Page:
From DORJANA BEZAT
Monday and Tuesday are patriotic days. Everywhere the national flag was flying and the song "Oh how good I was to be Albanian" echoed.
These days were followed by the next day, when in an alley of Laknas, for a word of mouth, the neighbor killed the neighbor for a canal. Why didn't he pay 5 money for his construction, the 70-year-old chose to pay with 7 bullets, killing and injuring his neighbors.
This is not an isolated case. During this year alone, 36 people lost their lives in our country, the vast majority of them because of a word of mouth. Someone for a canal, someone for a glass of alcohol; "why did you talk bad to me?", "why did you look at me crookedly?", "why did you like your girlfriend on Instagram?" and all kinds of other arguments that, if taken together, are not worth a lifetime. The 20 or so years that the perpetrators will spend in prison are not worth it.
Breaking car headlights, mobile phone chargers, occupying the parking space even years ago have taken lives. They have even served as a starting point for a revenge saga that has continued like a game of dominoes, increasing the number of victims year after year.
It is utopian to think of a society without crime, as long as Abel killed Cain, but it is horrifying to think that the thread of tolerance between us is so thin that the solution lies only in the TT pistol and the Kalashnikov.
The community, the inspectors of the area, the police stations do not know anything until the moment when, after two exchanged words, the guns explode and the shell remains on the ground and the body is breathless.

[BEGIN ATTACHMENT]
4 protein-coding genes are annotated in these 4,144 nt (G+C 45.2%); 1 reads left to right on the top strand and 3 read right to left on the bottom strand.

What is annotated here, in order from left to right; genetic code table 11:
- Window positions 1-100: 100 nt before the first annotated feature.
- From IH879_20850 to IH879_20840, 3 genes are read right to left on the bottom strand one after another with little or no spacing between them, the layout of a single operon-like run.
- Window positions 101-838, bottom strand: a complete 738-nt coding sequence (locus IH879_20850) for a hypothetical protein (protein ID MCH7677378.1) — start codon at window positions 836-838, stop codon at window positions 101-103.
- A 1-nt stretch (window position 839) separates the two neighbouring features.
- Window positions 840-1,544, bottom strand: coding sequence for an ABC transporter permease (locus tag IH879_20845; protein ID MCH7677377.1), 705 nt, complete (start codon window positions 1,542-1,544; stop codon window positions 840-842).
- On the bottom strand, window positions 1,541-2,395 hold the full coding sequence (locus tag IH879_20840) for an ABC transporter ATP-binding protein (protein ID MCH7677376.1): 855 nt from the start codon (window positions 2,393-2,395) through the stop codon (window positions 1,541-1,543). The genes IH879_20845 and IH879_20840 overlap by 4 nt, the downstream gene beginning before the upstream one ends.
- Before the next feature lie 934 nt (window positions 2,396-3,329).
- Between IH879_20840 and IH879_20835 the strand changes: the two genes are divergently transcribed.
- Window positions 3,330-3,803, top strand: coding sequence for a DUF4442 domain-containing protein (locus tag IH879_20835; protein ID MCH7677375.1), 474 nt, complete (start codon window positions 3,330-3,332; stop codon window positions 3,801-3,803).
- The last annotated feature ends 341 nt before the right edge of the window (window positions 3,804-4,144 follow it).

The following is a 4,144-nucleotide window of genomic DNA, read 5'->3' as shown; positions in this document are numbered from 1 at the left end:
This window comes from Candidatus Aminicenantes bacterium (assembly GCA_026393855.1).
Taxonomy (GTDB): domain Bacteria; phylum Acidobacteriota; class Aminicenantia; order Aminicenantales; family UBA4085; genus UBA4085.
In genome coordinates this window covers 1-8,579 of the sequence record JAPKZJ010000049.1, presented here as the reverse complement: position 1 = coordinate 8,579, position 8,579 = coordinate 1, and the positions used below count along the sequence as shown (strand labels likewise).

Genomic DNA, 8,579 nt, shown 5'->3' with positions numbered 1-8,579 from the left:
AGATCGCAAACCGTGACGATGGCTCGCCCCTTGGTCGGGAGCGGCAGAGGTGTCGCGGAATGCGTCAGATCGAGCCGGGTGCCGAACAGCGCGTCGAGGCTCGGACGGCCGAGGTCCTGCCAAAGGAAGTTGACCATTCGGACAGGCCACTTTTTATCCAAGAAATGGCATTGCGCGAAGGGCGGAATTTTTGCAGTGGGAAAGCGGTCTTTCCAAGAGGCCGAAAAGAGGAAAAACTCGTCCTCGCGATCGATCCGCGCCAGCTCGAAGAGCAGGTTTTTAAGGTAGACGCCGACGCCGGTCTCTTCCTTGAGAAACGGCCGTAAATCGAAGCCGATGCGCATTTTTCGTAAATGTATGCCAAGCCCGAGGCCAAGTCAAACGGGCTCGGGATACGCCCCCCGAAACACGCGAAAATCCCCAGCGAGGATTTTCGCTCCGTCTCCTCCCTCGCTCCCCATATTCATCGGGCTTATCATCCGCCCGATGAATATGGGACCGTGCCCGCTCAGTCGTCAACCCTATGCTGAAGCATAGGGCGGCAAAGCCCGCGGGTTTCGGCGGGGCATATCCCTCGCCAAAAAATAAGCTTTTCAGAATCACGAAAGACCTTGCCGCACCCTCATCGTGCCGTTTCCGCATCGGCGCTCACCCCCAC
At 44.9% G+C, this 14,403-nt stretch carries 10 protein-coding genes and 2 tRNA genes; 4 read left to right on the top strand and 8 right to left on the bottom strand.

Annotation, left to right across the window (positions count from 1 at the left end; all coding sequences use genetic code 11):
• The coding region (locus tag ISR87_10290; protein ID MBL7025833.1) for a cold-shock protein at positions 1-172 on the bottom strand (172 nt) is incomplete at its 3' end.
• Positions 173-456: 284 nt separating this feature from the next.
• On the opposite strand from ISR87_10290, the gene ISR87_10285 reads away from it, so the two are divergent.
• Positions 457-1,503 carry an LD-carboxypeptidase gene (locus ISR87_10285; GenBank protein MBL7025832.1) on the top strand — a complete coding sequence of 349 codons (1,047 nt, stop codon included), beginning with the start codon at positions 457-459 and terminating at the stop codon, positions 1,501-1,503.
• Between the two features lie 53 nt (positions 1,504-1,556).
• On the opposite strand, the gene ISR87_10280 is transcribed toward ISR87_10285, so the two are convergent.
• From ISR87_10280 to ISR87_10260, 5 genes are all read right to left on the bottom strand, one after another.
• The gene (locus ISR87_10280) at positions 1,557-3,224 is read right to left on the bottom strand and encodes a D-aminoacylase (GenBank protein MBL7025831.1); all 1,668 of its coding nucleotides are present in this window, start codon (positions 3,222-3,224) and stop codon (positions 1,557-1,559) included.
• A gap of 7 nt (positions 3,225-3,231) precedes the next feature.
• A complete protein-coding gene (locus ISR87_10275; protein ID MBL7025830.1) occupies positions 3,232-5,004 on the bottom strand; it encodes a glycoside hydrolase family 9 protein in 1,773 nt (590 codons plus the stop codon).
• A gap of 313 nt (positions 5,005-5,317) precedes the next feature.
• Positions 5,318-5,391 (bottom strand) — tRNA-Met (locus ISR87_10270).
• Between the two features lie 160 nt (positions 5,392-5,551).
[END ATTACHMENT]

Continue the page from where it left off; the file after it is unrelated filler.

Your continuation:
Organized crime, murders for drug trafficking, mafia, etc. are often widely discussed in television panels and also in auditoriums. Banal crimes are rarely talked about.
Even the police announcements end with the sentence "for weak motives". The event the next day is forgotten because it does not resemble a thriller where interceptions, codes and strategies are unraveled.
The scheme in these murders is simple, it starts and ends there. The first is the word, the second is the bullet. Both (or even more) protagonists end their lives in a second. One dead and the other in prison. They often leave behind an enmity and in the worst case an obligation to draw blood.
What drives a person to kill over a momentary argument?
Why is taking life so normalized?
Where does this frustration come from that is expressed in the weapon? These questions remain unanswered.
After weeks or months, the next crime occurs, almost identical to the first, where only the names of the protagonists change. The channel is replaced with something else equally banal.
If for that first type of crime we find the responsibility on the authorities who have the obligation to investigate and prevent the events (although in recent cases we have seen police lined up on the opposite side of the law), in banal crimes prevention is zero.
Anyone with a gun in their hand is suspected of becoming a murderer for a glance, for a parking lot, etc.
The infamous '97 is almost 2 decades away, yet the aftermath is still fresh. Weapons hidden from that year but also newly purchased sow death everywhere. Events like this one on Wednesday afternoon demonstrate the urgent need for the demilitarization of the population.
During the national holidays, I returned to reading an iconic expression of American President John Kennedy "Ask not what your country has done for you, but what you do for your country".
Handing over an illegal weapon that is hidden somewhere like a sleeping murderer makes you a good Albanian patriot.
More than shouting in the stadium wearing red and black, you show your love for your country even when you stay silent in a conflict and let the police act and the court speak.
The gun does not make you a man! If you want to be a good Albanian and a person with values, keep your head down and work. Mirrors are changed, channels are divided, EVERYTHING RETURNS TO LIFE.
*Top Channel Information Department